"President Trump signed a Presidential Memorandum that provided $300 per week for unemployed workers. However, President Trump’s action was limited. This act required using FEMA funds and states had to opt-in to the program. The total amount of funds are limited to six weeks of benefits and some states have already run out of money under this program. This leaves unemployed workers only able to receive their state unemployment benefits, which range from around $300 - $500 per week. (Ver: https://www.forbes.com/sites/ryanguina/2020/09/23/next-stimulus-bill-needs-to-address-these-3-issues/#573b455c2769)

There are currently 7,44 million cases of Covid-19 in the United States and 210,000 deaths. Because this is a respiratory disease which propagates from person to person, masks and early detection through tests are an important line of defense. The interest of some in the business of war, in continuing to amass a large stockpile of resources, and to encourage the increase of the military industry, however, continues to grow.



“The $1 billion fund is just a fraction of the $3 trillion in emergency spending that Congress approved earlier this year to deal with the pandemic.

 

But in the months after the stimulus package was passed, the Pentagon changed how the money would be used. It decided to give defense contractors hundreds of millions of dollars from the fund, mostly for projects that have little to do with the coronavirus response. Defense Department lawyers quickly determined that the money could be used for defense production, a conclusion that Congress later disputed”. (Ver: https://www.washingtonpost.com/business/2020/09/22/covid-funds-pentagon/)

During the pandemic, the Secretary-General of the United Nations, António Guterres, has adamantly put forth the challenges we all face, as well as the needs we need to fulfill:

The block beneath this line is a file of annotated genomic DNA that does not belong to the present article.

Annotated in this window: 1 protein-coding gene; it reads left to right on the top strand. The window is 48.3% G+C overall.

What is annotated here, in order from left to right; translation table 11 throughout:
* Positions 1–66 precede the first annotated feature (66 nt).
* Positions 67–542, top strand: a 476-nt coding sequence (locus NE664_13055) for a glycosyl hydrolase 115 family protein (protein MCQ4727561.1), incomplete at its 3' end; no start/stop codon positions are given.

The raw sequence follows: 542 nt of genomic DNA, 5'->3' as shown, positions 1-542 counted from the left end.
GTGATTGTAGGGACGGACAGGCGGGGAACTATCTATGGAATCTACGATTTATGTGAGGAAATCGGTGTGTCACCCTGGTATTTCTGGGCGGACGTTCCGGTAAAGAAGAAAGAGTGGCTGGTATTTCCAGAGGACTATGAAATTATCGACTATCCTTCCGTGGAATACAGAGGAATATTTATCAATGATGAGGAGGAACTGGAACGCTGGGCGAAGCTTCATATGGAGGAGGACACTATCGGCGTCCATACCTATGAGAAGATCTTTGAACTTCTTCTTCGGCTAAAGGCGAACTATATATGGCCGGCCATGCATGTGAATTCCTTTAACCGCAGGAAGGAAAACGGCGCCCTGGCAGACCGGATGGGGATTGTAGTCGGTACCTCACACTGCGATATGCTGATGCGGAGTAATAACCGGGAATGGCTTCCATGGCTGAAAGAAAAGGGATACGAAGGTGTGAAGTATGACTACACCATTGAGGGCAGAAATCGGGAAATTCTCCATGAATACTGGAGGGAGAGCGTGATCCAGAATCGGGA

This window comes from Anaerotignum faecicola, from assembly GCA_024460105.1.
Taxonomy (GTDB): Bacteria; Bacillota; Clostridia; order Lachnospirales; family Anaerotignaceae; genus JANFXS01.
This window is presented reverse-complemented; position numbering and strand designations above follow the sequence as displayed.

The pandemic has demonstrated the fragility of our world. It has laid bare risks we have ignored for decades: inadequate health systems; gaps in social protection; structural inequalities; environmental degradation; the climate crisis. The virus poses the greatest risk to the most vulnerable: those living in poverty, older people, and people with disabilities and pre-existing conditions.

(Ver: https://www.un.org/en/coronavirus/tackling-inequality-new-social-contract-new-era)



“COVID-19 is our common enemy.  We must declare war on this virus.  That means countries have a responsibility to gear up, step up and scale-up.  How?  By implementing effective containment strategies; by activating and enhancing emergency response systems; by dramatically increasing testing capacity and care for patients; by readying hospitals, ensuring they have the space, supplies and needed personnel; and by developing life-saving medical interventions”. (Ver: https://www.un.org/en/coronavirus/covid-19-we-will-come-through-together)

“Health spending must be scaled up right away to meet urgent needs and the surge in demand -- expanding testing, bolstering facilities, supporting health care workers, and ensuring adequate supplies – with full respect for human rights and without stigma”. (Ver: https://www.un.org/en/un-coronavirus-communications-team/above-all-human-crisis-calls-solidarity)
 

In the same way, the Secretary-General has called upon all nations to cease all armed conflicts and put an end to the ravenous desire to perpetuate war:

“It is time to put armed conflict on lockdown and focus together on the true fight of our lives. To warring parties, I say: Pull back from hostilities. Put aside mistrust and animosity. Silence the guns; stop the artillery; end the airstrikes. This is crucial…To help create corridors for life-saving aid. To open precious windows for diplomacy. To bring hope to places among the most vulnerable to COVID-19”. (Ver: https://www.un.org/en/un-coronavirus-communications-team/fury-virus-illustrates-folly-war)

The response of the United States’ government leaves a lot to be desired; war shouldn’t be, now nor ever, a nation’s priority. We must uproot militarism present within all of our social structures.